How vital is our defence spend?
I wish to thank the two ladies who came to my aid when I tripped outside Te Rauparaha Arena in pouring rain recently.
I amsorry you both had to get wet, but thank you so much for your assistance.
A column about rates and the Annual Plan (City Focus, February 2) stated that Porirua City Council relies more heavily on residential rates than other councils.
That was incorrect. We rely more on ratepayers in general, not just residential, than other councils.
In fact, 74 per cent of our revenue comes from ratepayers compared to the national average of 54 per cent. We apologise for the confusion.
Thrift tends to be regarded as a sign of fiscal virtue, and Finance Minister Bill English has often distinguished between spending on things it would be nice to have those deemed necessary.
Last week, this frugality was demonstrated in controversial ways, notably in the slashing of community mental healthcare in Christchurch, and in the fresh round of major savings required of district health boards.
There is at least one striking exception.
Luckily for the politicians, the public has yet to realise the scale of spending envisaged for the defence force, and what the public may have to forgo to maintain the military in the manner to which they’ve become accustomed.
Our frigates, cargo planes and surveillance aircraft are all due for replacement, almost simultaneously. In late January, Jane’s Aerospace, Defence and Security magazine reported that New Zealand had adopted a defence procurement plan of about $NZ11 billion by 2025.
That is a stupendous amount. In the light of this looming commitment, tax cuts in election year 2017 seem implausible – given that more than $1 billion will be allocated for new military gear each year, every year, for the next decade. And for what purpose, exactly? Last year, the defence force assessment declared that New Zealand faced limited threats, and that any change to the threat environment would give us ample time to adjust.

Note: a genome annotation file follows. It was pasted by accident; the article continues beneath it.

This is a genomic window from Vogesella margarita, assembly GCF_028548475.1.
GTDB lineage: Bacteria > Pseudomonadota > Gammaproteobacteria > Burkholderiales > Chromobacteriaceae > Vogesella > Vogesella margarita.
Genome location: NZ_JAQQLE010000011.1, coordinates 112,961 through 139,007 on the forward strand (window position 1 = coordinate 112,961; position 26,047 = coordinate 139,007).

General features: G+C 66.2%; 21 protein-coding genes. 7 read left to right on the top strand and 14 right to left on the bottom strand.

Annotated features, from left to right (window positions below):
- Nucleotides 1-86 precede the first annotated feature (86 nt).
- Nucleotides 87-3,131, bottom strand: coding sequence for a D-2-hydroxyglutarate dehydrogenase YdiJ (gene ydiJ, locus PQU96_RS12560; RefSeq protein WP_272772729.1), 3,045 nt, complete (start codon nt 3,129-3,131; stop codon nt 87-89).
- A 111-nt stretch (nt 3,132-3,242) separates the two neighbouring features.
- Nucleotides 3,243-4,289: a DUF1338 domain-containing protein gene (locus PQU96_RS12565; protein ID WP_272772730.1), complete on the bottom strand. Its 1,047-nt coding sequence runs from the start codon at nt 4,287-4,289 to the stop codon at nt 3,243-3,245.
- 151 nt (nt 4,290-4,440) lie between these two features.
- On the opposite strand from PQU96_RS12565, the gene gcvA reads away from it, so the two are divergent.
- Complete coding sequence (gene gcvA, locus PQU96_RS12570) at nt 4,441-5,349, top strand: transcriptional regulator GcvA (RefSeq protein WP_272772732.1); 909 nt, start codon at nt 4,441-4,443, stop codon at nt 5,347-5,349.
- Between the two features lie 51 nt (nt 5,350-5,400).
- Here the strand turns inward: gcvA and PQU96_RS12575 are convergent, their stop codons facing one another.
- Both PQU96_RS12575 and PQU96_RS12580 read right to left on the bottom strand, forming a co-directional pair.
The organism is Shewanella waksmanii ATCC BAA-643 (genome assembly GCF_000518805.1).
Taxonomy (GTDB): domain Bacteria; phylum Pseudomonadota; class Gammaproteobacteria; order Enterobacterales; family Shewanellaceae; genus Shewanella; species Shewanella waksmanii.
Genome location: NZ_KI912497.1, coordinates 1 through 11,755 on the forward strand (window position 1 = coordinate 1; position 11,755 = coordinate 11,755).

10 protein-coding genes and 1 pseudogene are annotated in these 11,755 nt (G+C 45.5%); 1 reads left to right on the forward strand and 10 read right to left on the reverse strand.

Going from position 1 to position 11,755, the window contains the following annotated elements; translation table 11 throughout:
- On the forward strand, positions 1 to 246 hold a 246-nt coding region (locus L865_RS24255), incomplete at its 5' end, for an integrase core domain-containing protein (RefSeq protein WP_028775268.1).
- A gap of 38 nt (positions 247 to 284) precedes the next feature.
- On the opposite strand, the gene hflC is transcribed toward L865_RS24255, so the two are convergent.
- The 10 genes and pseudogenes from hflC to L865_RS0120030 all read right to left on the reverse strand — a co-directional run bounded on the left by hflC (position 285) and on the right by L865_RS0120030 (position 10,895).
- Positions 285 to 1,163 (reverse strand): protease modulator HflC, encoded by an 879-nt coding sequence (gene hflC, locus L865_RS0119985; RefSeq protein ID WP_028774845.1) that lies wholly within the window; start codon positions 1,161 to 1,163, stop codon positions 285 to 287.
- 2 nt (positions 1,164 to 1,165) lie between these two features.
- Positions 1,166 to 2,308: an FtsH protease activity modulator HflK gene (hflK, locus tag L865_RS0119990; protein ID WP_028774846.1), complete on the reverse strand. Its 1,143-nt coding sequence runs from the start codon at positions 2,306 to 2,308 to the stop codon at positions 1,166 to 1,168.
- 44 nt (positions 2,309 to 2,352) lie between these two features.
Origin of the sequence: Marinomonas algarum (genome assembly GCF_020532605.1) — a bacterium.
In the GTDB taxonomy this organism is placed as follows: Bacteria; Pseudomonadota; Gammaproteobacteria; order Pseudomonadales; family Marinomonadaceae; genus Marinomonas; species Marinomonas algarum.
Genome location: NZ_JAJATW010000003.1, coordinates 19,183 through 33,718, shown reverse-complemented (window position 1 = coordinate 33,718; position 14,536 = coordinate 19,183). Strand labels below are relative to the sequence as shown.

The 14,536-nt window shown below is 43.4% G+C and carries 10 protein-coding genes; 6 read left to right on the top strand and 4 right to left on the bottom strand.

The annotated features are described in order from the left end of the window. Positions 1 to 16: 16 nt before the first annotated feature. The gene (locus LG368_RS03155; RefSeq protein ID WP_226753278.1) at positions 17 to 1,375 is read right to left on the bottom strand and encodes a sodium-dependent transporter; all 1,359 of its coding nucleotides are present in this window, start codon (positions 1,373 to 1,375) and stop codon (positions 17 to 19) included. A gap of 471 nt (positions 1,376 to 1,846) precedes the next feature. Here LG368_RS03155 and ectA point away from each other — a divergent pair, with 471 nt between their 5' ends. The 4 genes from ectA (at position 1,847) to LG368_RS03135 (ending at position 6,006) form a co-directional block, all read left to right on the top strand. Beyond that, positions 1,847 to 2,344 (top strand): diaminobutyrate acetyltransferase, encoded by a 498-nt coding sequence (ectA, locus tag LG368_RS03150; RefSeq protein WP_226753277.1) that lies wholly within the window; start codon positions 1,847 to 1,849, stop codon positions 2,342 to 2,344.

‘‘New Zealand could therefore expect to have a reasonable amount of time to re-orientate its defence priorities should this be necessary,’’ it said.
‘‘Although there is no direct threat to our territorial integrity, New Zealand faces a range of other threats from state and nonstate actors, including cyberthreats and terrorism.’’ Cyber-threats and terrorism? It is not obvious how new frigates, cargo planes and spotter planes would help to defend us from any dangers posed by (a) hackers or (b) terrorists at home or abroad.
It looks more as if the defence force is merely plucking off the shelf the next generation of gear to fulfil defence roles that were defined in the Cold War era, 30 years ago or more.
Nor has the New Zealand defence force been on the breadline in recent years.
According to the Jane’s analysis, our defence procurement budgets for 2011-14 totalled $US664.24 million.
In sum, there seems little rational justification for the spend-up that began – in early February, the Government endorsed a massive $441 million upgrade of the weapons and sensor systems on our current frigates, without the defence force being able to confirm unequivocally that such upgrades would be transferable to the new frigates that are on the nation’s shopping list early next decade.
If not, those $441 million upgrades risk being money down the drain.
Ultimately, it comes down to priorities.
The health system is struggling to afford new medicines, and seems currently unable to attract and retain sufficient numbers of specialists, largely because it cannot afford globally competitive wages and work conditions.
No doubt, the $441 million weapons upgrade for the frigates would be nice to have.
Yet the politicians will have their work cut out when it comes to convincing the public that military spending should be an over-riding priority.